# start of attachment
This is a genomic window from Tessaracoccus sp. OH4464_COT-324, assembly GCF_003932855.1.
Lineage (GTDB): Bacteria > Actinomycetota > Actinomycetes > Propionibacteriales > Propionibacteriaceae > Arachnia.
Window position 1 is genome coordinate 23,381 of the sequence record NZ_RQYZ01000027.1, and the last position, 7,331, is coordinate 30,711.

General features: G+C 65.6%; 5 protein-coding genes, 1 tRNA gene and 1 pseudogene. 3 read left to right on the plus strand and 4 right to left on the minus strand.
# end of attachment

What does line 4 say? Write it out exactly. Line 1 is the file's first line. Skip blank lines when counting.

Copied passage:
General features: G+C 65.6%; 5 protein-coding genes, 1 tRNA gene and 1 pseudogene. 3 read left to right on the plus strand and 4 right to left on the minus strand.